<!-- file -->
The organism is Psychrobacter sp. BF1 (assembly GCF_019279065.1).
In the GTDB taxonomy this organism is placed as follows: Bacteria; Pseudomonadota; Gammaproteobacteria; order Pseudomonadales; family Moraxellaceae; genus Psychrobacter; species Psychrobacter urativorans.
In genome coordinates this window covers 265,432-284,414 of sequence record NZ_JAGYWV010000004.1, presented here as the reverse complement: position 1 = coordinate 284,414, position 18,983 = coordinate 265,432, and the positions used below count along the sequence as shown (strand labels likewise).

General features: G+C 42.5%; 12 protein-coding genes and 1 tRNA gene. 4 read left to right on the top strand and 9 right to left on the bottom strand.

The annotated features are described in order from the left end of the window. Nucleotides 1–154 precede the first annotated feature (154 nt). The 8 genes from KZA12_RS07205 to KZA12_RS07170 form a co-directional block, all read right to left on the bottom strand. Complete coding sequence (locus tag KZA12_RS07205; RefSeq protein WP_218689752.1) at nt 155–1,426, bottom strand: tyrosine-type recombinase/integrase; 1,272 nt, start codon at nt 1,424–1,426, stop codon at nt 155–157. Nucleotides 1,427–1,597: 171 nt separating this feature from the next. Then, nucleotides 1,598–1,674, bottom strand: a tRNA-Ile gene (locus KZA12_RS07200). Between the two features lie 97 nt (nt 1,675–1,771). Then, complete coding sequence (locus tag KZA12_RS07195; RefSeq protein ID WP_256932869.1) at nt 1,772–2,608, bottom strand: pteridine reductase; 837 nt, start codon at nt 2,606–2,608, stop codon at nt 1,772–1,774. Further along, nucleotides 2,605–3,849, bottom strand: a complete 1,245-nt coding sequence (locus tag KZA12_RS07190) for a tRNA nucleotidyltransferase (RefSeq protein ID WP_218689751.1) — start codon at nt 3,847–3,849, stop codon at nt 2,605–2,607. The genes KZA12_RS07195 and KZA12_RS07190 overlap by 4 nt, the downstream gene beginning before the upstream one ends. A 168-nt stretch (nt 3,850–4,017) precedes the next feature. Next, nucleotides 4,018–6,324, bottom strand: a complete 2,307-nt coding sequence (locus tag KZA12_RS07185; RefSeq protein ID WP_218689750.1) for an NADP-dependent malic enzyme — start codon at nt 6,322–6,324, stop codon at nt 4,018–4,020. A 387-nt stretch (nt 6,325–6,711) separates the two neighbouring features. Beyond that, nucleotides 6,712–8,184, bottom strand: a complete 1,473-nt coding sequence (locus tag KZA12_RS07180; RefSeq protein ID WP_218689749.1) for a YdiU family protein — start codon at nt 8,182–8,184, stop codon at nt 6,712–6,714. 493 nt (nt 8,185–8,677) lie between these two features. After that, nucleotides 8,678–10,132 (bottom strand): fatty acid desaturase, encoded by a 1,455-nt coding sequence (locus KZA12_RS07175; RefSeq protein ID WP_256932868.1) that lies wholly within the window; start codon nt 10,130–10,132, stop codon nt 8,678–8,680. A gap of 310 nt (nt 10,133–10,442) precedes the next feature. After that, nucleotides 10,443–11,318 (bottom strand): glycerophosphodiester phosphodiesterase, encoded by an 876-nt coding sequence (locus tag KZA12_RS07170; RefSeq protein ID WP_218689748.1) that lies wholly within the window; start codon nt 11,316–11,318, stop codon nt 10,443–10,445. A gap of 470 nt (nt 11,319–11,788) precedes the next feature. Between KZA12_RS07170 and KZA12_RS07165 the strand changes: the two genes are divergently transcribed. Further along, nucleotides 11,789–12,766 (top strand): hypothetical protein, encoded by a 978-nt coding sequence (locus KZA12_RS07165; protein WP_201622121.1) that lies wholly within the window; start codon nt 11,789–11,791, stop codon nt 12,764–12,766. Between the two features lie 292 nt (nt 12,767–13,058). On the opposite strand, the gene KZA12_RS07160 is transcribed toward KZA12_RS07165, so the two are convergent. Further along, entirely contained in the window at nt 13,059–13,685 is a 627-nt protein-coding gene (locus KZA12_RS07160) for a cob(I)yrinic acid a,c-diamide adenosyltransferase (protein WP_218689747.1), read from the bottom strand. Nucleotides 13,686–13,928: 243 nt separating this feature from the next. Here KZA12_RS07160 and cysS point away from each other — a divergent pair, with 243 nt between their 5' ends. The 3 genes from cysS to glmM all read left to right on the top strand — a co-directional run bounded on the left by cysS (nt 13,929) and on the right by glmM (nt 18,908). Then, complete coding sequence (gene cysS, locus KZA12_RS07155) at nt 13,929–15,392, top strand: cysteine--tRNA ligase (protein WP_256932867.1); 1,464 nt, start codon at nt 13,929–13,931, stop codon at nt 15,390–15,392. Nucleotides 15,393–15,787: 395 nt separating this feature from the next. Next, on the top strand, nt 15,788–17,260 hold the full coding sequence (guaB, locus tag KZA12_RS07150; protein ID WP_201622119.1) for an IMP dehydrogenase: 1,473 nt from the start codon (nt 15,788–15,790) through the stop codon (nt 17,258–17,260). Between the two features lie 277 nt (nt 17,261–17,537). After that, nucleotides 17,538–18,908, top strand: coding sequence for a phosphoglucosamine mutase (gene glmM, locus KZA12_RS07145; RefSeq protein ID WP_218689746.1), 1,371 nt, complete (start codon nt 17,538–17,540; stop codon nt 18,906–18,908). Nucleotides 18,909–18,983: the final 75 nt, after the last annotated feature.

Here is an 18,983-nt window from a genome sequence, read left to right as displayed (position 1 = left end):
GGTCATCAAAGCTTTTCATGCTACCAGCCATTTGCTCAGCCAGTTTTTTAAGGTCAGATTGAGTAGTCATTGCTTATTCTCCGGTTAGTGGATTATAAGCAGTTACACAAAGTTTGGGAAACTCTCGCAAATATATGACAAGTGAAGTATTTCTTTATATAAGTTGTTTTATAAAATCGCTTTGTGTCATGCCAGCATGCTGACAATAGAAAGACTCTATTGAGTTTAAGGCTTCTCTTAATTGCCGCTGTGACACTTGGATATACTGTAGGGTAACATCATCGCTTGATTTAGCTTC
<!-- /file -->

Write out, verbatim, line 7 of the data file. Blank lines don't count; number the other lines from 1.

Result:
GGTCATCAAAGCTTTTCATGCTACCAGCCATTTGCTCAGCCAGTTTTTTAAGGTCAGATTGAGTAGTCATTGCTTATTCTCCGGTTAGTGGATTATAAGCAGTTACACAAAGTTTGGGAAACTCTCGCAAATATATGACAAGTGAAGTATTTCTTTATATAAGTTGTTTTATAAAATCGCTTTGTGTCATGCCAGCATGCTGACAATAGAAAGACTCTATTGAGTTTAAGGCTTCTCTTAATTGCCGCTGTGACACTTGGATATACTGTAGGGTAACATCATCGCTTGATTTAGCTTC